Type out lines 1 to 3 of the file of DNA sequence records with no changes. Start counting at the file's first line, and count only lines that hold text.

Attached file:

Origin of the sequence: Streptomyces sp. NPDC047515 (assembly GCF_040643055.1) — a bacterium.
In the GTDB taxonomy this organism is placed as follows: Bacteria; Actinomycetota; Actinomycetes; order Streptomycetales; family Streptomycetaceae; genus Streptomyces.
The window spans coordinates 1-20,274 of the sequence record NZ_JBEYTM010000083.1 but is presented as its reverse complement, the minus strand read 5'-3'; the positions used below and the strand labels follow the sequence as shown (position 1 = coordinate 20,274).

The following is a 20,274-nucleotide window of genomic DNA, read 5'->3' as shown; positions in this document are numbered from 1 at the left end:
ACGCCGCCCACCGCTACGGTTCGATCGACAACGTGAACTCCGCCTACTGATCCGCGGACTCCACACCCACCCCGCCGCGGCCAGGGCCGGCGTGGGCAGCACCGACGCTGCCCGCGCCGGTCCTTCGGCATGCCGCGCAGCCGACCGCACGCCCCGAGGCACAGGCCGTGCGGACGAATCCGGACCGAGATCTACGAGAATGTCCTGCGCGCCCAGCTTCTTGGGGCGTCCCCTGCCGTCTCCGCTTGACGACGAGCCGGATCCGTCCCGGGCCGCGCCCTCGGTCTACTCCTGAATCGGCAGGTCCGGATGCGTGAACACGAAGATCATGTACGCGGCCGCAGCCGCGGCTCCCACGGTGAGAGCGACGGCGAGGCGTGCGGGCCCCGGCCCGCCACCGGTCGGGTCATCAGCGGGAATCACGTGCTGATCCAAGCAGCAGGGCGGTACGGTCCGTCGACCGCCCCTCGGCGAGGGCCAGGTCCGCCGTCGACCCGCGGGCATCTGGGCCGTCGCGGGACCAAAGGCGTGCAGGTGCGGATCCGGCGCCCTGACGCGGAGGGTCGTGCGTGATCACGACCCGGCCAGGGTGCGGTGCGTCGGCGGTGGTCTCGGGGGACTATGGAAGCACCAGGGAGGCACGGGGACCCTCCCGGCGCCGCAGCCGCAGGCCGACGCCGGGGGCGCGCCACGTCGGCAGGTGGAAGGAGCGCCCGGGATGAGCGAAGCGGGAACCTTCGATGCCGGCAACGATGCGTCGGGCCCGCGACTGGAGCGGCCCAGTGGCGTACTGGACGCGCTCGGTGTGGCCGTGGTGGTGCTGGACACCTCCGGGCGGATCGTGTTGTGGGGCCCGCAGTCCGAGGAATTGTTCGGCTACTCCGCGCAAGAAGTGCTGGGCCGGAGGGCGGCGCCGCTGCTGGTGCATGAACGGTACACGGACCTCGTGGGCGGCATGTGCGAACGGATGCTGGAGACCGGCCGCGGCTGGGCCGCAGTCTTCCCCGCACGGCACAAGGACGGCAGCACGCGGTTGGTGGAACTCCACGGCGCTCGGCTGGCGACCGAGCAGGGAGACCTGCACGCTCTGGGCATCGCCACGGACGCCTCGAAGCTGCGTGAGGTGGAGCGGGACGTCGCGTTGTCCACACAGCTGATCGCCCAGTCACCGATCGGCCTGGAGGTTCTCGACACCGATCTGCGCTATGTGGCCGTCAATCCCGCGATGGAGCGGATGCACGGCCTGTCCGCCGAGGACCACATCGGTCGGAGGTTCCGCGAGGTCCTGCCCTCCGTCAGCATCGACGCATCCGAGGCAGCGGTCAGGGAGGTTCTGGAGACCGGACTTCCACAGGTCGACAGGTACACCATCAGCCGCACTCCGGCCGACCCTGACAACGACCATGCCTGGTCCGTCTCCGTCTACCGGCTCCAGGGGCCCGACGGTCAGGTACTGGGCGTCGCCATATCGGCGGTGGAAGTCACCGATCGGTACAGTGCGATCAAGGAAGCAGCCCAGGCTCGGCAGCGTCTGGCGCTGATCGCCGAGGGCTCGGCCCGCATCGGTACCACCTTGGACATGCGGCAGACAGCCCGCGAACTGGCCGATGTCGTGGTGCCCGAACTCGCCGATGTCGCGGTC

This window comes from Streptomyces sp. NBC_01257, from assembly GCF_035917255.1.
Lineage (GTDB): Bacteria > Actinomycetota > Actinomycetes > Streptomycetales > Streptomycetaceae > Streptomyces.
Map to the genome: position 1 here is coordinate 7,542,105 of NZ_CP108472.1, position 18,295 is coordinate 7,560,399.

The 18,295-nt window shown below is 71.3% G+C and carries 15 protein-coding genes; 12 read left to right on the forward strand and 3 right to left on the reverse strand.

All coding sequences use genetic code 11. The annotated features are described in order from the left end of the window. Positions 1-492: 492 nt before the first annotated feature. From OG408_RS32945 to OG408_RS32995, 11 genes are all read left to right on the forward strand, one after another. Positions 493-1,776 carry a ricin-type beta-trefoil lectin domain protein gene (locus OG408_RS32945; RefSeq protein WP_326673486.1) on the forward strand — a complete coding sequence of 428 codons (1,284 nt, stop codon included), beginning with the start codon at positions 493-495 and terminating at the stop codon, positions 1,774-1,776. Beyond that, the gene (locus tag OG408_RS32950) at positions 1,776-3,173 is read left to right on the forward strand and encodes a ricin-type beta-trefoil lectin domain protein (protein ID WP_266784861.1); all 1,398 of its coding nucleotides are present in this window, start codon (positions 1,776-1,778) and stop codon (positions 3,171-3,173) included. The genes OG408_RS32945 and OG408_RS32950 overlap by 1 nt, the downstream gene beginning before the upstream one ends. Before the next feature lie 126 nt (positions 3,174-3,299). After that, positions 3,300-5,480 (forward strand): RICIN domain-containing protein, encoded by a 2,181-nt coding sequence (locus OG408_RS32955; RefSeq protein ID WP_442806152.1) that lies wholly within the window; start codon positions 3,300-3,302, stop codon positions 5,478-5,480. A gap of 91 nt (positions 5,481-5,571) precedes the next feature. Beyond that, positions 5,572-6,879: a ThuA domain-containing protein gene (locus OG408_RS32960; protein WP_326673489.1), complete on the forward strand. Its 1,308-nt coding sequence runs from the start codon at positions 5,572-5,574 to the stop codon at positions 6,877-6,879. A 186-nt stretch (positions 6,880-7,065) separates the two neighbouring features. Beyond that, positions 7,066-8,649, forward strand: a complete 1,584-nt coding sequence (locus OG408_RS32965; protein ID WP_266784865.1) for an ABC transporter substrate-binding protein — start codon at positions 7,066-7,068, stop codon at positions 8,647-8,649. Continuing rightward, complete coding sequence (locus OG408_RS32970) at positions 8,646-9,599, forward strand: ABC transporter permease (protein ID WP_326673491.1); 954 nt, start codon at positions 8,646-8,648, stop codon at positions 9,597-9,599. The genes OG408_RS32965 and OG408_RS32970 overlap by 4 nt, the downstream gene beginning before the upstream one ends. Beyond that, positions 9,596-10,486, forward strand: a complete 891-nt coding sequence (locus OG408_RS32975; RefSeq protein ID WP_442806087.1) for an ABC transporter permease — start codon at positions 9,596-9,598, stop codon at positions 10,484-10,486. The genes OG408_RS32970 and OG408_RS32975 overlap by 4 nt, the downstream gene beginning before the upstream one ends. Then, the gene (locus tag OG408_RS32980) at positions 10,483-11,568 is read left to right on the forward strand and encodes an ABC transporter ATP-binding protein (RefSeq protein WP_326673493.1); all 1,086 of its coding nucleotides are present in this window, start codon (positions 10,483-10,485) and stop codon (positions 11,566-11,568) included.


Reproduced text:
Origin of the sequence: Streptomyces sp. NPDC047515 (assembly GCF_040643055.1) — a bacterium.
In the GTDB taxonomy this organism is placed as follows: Bacteria; Actinomycetota; Actinomycetes; order Streptomycetales; family Streptomycetaceae; genus Streptomyces.
The window spans coordinates 1-20,274 of the sequence record NZ_JBEYTM010000083.1 but is presented as its reverse complement, the minus strand read 5'-3'; the positions used below and the strand labels follow the sequence as shown (position 1 = coordinate 20,274).